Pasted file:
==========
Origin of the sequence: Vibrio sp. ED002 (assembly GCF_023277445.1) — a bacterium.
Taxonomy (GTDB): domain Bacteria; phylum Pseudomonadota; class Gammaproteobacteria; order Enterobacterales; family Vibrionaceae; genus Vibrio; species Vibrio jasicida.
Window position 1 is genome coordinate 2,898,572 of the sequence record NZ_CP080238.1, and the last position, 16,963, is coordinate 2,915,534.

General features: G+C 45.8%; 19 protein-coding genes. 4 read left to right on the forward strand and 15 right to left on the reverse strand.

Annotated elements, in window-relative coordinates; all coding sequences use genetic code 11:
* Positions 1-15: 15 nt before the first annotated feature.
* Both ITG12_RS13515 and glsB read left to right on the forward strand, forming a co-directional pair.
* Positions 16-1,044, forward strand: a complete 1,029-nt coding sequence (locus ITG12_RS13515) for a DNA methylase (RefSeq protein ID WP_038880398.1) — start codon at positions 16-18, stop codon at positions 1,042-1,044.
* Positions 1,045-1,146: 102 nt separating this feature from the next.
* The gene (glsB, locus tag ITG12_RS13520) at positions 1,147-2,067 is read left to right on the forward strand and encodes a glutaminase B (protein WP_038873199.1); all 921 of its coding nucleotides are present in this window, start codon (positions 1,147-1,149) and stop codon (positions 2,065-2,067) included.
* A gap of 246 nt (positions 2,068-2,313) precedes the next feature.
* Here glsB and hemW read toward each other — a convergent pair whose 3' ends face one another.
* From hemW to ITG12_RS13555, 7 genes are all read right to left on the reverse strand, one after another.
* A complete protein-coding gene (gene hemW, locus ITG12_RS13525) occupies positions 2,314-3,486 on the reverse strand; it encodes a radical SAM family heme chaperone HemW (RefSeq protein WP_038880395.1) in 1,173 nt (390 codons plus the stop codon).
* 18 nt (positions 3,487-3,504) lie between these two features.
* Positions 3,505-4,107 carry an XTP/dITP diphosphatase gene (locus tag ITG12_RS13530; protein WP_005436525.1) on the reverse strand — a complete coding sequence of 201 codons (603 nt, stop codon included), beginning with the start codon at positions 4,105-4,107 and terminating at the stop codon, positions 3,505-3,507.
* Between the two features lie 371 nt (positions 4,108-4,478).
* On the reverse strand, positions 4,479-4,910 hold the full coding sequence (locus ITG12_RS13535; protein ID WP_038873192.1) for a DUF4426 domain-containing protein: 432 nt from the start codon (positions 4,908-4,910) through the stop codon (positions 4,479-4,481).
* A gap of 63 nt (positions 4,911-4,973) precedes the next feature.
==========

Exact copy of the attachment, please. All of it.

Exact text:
Origin of the sequence: Vibrio sp. ED002 (assembly GCF_023277445.1) — a bacterium.
Taxonomy (GTDB): domain Bacteria; phylum Pseudomonadota; class Gammaproteobacteria; order Enterobacterales; family Vibrionaceae; genus Vibrio; species Vibrio jasicida.
Window position 1 is genome coordinate 2,898,572 of the sequence record NZ_CP080238.1, and the last position, 16,963, is coordinate 2,915,534.

General features: G+C 45.8%; 19 protein-coding genes. 4 read left to right on the forward strand and 15 right to left on the reverse strand.

Annotated elements, in window-relative coordinates; all coding sequences use genetic code 11:
* Positions 1-15: 15 nt before the first annotated feature.
* Both ITG12_RS13515 and glsB read left to right on the forward strand, forming a co-directional pair.
* Positions 16-1,044, forward strand: a complete 1,029-nt coding sequence (locus ITG12_RS13515) for a DNA methylase (RefSeq protein ID WP_038880398.1) — start codon at positions 16-18, stop codon at positions 1,042-1,044.
* Positions 1,045-1,146: 102 nt separating this feature from the next.
* The gene (glsB, locus tag ITG12_RS13520) at positions 1,147-2,067 is read left to right on the forward strand and encodes a glutaminase B (protein WP_038873199.1); all 921 of its coding nucleotides are present in this window, start codon (positions 1,147-1,149) and stop codon (positions 2,065-2,067) included.
* A gap of 246 nt (positions 2,068-2,313) precedes the next feature.
* Here glsB and hemW read toward each other — a convergent pair whose 3' ends face one another.
* From hemW to ITG12_RS13555, 7 genes are all read right to left on the reverse strand, one after another.
* A complete protein-coding gene (gene hemW, locus ITG12_RS13525) occupies positions 2,314-3,486 on the reverse strand; it encodes a radical SAM family heme chaperone HemW (RefSeq protein WP_038880395.1) in 1,173 nt (390 codons plus the stop codon).
* 18 nt (positions 3,487-3,504) lie between these two features.
* Positions 3,505-4,107 carry an XTP/dITP diphosphatase gene (locus tag ITG12_RS13530; protein WP_005436525.1) on the reverse strand — a complete coding sequence of 201 codons (603 nt, stop codon included), beginning with the start codon at positions 4,105-4,107 and terminating at the stop codon, positions 3,505-3,507.
* Between the two features lie 371 nt (positions 4,108-4,478).
* On the reverse strand, positions 4,479-4,910 hold the full coding sequence (locus ITG12_RS13535; protein ID WP_038873192.1) for a DUF4426 domain-containing protein: 432 nt from the start codon (positions 4,908-4,910) through the stop codon (positions 4,479-4,481).
* A gap of 63 nt (positions 4,911-4,973) precedes the next feature.